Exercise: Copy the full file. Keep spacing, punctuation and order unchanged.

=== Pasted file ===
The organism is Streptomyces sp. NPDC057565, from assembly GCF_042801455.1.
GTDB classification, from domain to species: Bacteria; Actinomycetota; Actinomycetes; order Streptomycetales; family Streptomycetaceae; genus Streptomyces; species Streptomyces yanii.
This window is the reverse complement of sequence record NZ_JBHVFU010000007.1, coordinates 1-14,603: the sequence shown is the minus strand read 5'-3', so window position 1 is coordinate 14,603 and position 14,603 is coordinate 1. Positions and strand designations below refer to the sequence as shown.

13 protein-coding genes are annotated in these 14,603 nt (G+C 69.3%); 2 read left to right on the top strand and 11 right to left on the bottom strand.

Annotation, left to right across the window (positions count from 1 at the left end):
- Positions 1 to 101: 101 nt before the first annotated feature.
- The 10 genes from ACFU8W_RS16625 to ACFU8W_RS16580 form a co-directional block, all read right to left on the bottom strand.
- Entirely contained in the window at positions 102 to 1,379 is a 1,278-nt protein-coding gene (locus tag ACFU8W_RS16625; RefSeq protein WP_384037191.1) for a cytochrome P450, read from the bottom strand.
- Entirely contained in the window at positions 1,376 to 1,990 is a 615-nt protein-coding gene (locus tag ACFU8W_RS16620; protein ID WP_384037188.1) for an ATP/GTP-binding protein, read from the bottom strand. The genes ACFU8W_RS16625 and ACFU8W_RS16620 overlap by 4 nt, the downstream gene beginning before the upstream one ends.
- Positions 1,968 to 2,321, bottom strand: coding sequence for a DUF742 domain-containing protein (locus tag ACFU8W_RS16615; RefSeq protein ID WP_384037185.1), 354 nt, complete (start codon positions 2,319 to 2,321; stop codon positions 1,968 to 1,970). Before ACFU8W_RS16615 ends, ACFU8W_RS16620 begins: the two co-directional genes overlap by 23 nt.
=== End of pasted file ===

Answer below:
The organism is Streptomyces sp. NPDC057565, from assembly GCF_042801455.1.
GTDB classification, from domain to species: Bacteria; Actinomycetota; Actinomycetes; order Streptomycetales; family Streptomycetaceae; genus Streptomyces; species Streptomyces yanii.
This window is the reverse complement of sequence record NZ_JBHVFU010000007.1, coordinates 1-14,603: the sequence shown is the minus strand read 5'-3', so window position 1 is coordinate 14,603 and position 14,603 is coordinate 1. Positions and strand designations below refer to the sequence as shown.

13 protein-coding genes are annotated in these 14,603 nt (G+C 69.3%); 2 read left to right on the top strand and 11 right to left on the bottom strand.

Annotation, left to right across the window (positions count from 1 at the left end):
- Positions 1 to 101: 101 nt before the first annotated feature.
- The 10 genes from ACFU8W_RS16625 to ACFU8W_RS16580 form a co-directional block, all read right to left on the bottom strand.
- Entirely contained in the window at positions 102 to 1,379 is a 1,278-nt protein-coding gene (locus tag ACFU8W_RS16625; RefSeq protein WP_384037191.1) for a cytochrome P450, read from the bottom strand.
- Entirely contained in the window at positions 1,376 to 1,990 is a 615-nt protein-coding gene (locus tag ACFU8W_RS16620; protein ID WP_384037188.1) for an ATP/GTP-binding protein, read from the bottom strand. The genes ACFU8W_RS16625 and ACFU8W_RS16620 overlap by 4 nt, the downstream gene beginning before the upstream one ends.
- Positions 1,968 to 2,321, bottom strand: coding sequence for a DUF742 domain-containing protein (locus tag ACFU8W_RS16615; RefSeq protein ID WP_384037185.1), 354 nt, complete (start codon positions 2,319 to 2,321; stop codon positions 1,968 to 1,970). Before ACFU8W_RS16615 ends, ACFU8W_RS16620 begins: the two co-directional genes overlap by 23 nt.